‘Genuine progress’ made in EU long-term budget talks

12 Jun 13
Political agreement on the European Union’s long-term budget for 2014– 2020 is ‘within our grasp’, the European Commissioner for financial programming and budget claimed last night.

By | 12 June 2013 

Political agreement on the European Union’s long-term budget for 2014– 2020 is ‘within our grasp’, the European Commissioner for financial programming and budget claimed last night.

Janusz Lewandowski was speaking after the latest round of talks aimed at getting the commission, the European Council, which is made up of EU ministers, and the European Parliament to agree on the budget, which is known as the Multiannual Financial Framework. In March, the Parliament rejected a proposal put forward by the Council to cut the existing €994bn budget by 3.3% in real terms.

Lewandowski said the latest talks, which took place in the French city of Strasbourg, had made ‘genuine progress’. He added: ‘No, we are not there yet, we will need another round of talks, next Tuesday in Brussels, but I believe that a deal is now within our grasp. It is now our responsibility, the Council, the European Parliament and the Commission, to decide whether to stretch our arm to grab it or not.

‘Last night, the gap between the Council's and the Parliament's positions on the future flexibility of the EU budget and on a revision clause halfway through the next financial period got much narrower.’

He stressed that there was still work to be done in some areas, but claimed that talks had tipped ‘the scales of the MFF negotiations’ towards a deal.

His positive assessment was echoed by Irish politicians representing the Council in the negotiations as a result of their presidency of the body. Eamon Gilmore, Ireland’s Tánaiste or deputy prime minister, said he believed the three parties were ‘nearing a deal.’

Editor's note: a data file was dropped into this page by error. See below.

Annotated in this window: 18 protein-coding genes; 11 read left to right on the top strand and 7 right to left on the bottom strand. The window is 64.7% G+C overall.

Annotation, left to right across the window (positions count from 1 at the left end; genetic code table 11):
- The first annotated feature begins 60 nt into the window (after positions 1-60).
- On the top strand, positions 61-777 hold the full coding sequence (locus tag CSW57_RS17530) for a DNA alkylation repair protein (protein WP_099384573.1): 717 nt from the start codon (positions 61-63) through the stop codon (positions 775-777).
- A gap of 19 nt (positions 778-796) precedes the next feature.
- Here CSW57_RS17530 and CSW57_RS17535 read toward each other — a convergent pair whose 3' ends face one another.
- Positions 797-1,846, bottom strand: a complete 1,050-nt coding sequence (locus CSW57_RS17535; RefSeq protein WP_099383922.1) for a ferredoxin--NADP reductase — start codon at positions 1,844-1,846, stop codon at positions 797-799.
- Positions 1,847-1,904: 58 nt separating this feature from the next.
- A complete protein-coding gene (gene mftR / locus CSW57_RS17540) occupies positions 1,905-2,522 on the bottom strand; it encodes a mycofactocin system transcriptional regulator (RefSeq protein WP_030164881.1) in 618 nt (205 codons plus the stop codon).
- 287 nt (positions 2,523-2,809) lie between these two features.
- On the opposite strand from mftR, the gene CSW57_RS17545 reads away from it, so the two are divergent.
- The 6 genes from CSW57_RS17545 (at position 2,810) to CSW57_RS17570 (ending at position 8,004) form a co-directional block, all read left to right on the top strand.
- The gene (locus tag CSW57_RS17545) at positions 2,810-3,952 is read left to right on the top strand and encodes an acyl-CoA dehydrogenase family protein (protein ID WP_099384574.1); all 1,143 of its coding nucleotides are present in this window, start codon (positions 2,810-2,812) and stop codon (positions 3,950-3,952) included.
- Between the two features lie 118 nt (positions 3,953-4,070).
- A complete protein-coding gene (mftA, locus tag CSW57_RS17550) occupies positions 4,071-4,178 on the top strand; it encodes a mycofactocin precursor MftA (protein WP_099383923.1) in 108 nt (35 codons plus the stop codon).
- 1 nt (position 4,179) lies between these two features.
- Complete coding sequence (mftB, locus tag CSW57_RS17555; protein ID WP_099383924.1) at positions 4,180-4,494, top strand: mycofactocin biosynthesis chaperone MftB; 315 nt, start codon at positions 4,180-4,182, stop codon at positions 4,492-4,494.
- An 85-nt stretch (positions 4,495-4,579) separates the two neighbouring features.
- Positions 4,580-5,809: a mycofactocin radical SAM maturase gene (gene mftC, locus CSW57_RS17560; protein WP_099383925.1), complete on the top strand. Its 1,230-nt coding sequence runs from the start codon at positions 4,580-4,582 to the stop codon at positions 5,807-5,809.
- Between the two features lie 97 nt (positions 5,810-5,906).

‘I remain confident that we can reach an agreement if there is sufficient political will on all sides. Our common goal is to ensure that €960bn in EU funding can be mobilised to support economic growth and job creation across Europe,’ he added.

However, in a statement the European Parliament said its negotiating team were ‘disappointed by the lack of progress’ in the negotiations so far. They criticised the ‘small gestures’ made by the Council on issues such increasing the flexibility of the budget to allow money to be moved from one year to another.

The Council’s plans would also leave the newly-elected Parliament without any say regarding the budget until 2020, it claimed.

The statement added: ‘MEPs also take it as a bad signal that the Council could not agree on a budget to accommodate the accession of Croatia, even though the whole scenario is foreseen in the inter-institutional agreement that is currently in force. European Parliament negotiators would like this issue to be solved in accordance with the agreement.’

A final political trilogue will take place on June 18, and the Parliament said it was still hopeful agreement would be reached by June 25.

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